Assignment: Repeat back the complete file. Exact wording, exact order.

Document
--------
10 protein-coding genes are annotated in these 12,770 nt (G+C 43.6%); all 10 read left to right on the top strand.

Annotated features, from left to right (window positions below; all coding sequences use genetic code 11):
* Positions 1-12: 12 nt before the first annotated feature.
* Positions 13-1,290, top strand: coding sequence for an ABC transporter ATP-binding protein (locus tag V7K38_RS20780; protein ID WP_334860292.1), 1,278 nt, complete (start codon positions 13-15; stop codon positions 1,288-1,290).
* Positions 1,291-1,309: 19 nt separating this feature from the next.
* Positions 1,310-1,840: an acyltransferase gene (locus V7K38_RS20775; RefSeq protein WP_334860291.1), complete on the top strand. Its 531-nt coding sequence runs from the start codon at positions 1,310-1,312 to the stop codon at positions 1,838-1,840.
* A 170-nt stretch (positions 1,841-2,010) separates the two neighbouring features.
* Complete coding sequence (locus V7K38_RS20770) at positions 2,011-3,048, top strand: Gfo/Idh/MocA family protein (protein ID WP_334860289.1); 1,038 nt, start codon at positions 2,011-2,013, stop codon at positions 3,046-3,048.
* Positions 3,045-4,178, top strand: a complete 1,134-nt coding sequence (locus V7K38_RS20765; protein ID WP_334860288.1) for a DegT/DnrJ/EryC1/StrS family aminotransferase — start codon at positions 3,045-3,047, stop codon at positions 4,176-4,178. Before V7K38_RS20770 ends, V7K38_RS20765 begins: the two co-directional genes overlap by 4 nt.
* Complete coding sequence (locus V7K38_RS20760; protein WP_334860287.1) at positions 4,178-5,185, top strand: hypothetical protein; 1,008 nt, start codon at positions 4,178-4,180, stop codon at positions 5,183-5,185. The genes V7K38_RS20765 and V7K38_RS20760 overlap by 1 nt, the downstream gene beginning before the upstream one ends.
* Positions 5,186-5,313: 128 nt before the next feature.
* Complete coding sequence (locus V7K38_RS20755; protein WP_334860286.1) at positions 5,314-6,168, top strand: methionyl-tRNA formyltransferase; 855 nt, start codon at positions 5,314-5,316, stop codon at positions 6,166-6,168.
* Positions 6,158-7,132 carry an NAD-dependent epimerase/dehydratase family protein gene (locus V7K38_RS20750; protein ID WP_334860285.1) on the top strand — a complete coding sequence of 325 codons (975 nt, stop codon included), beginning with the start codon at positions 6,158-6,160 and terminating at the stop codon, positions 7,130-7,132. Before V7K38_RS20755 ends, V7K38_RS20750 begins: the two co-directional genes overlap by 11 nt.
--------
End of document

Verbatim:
10 protein-coding genes are annotated in these 12,770 nt (G+C 43.6%); all 10 read left to right on the top strand.

Annotated features, from left to right (window positions below; all coding sequences use genetic code 11):
* Positions 1-12: 12 nt before the first annotated feature.
* Positions 13-1,290, top strand: coding sequence for an ABC transporter ATP-binding protein (locus tag V7K38_RS20780; protein ID WP_334860292.1), 1,278 nt, complete (start codon positions 13-15; stop codon positions 1,288-1,290).
* Positions 1,291-1,309: 19 nt separating this feature from the next.
* Positions 1,310-1,840: an acyltransferase gene (locus V7K38_RS20775; RefSeq protein WP_334860291.1), complete on the top strand. Its 531-nt coding sequence runs from the start codon at positions 1,310-1,312 to the stop codon at positions 1,838-1,840.
* A 170-nt stretch (positions 1,841-2,010) separates the two neighbouring features.
* Complete coding sequence (locus V7K38_RS20770) at positions 2,011-3,048, top strand: Gfo/Idh/MocA family protein (protein ID WP_334860289.1); 1,038 nt, start codon at positions 2,011-2,013, stop codon at positions 3,046-3,048.
* Positions 3,045-4,178, top strand: a complete 1,134-nt coding sequence (locus V7K38_RS20765; protein ID WP_334860288.1) for a DegT/DnrJ/EryC1/StrS family aminotransferase — start codon at positions 3,045-3,047, stop codon at positions 4,176-4,178. Before V7K38_RS20770 ends, V7K38_RS20765 begins: the two co-directional genes overlap by 4 nt.
* Complete coding sequence (locus V7K38_RS20760; protein WP_334860287.1) at positions 4,178-5,185, top strand: hypothetical protein; 1,008 nt, start codon at positions 4,178-4,180, stop codon at positions 5,183-5,185. The genes V7K38_RS20765 and V7K38_RS20760 overlap by 1 nt, the downstream gene beginning before the upstream one ends.
* Positions 5,186-5,313: 128 nt before the next feature.
* Complete coding sequence (locus V7K38_RS20755; protein WP_334860286.1) at positions 5,314-6,168, top strand: methionyl-tRNA formyltransferase; 855 nt, start codon at positions 5,314-5,316, stop codon at positions 6,166-6,168.
* Positions 6,158-7,132 carry an NAD-dependent epimerase/dehydratase family protein gene (locus V7K38_RS20750; protein ID WP_334860285.1) on the top strand — a complete coding sequence of 325 codons (975 nt, stop codon included), beginning with the start codon at positions 6,158-6,160 and terminating at the stop codon, positions 7,130-7,132. Before V7K38_RS20755 ends, V7K38_RS20750 begins: the two co-directional genes overlap by 11 nt.